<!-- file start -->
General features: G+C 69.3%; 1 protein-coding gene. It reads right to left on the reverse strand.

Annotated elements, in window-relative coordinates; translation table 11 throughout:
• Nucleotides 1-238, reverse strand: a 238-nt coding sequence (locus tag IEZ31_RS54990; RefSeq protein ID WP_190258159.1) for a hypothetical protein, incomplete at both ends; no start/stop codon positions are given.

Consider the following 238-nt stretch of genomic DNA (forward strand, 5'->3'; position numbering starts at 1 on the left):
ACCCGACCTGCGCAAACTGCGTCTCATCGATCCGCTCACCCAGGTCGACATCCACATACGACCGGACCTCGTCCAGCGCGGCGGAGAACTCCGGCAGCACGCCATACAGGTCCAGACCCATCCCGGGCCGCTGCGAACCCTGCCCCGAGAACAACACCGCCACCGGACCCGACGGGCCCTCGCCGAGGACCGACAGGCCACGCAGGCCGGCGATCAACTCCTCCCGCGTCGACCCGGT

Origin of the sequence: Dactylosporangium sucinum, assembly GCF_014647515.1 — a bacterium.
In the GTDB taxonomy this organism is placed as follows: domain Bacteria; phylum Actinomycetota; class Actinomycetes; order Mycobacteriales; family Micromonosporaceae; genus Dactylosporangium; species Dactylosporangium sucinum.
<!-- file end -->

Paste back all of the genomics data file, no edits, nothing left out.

General features: G+C 69.3%; 1 protein-coding gene. It reads right to left on the reverse strand.

Annotated elements, in window-relative coordinates; translation table 11 throughout:
• Nucleotides 1-238, reverse strand: a 238-nt coding sequence (locus tag IEZ31_RS54990; RefSeq protein ID WP_190258159.1) for a hypothetical protein, incomplete at both ends; no start/stop codon positions are given.

Consider the following 238-nt stretch of genomic DNA (forward strand, 5'->3'; position numbering starts at 1 on the left):
ACCCGACCTGCGCAAACTGCGTCTCATCGATCCGCTCACCCAGGTCGACATCCACATACGACCGGACCTCGTCCAGCGCGGCGGAGAACTCCGGCAGCACGCCATACAGGTCCAGACCCATCCCGGGCCGCTGCGAACCCTGCCCCGAGAACAACACCGCCACCGGACCCGACGGGCCCTCGCCGAGGACCGACAGGCCACGCAGGCCGGCGATCAACTCCTCCCGCGTCGACCCGGT

Origin of the sequence: Dactylosporangium sucinum, assembly GCF_014647515.1 — a bacterium.
In the GTDB taxonomy this organism is placed as follows: domain Bacteria; phylum Actinomycetota; class Actinomycetes; order Mycobacteriales; family Micromonosporaceae; genus Dactylosporangium; species Dactylosporangium sucinum.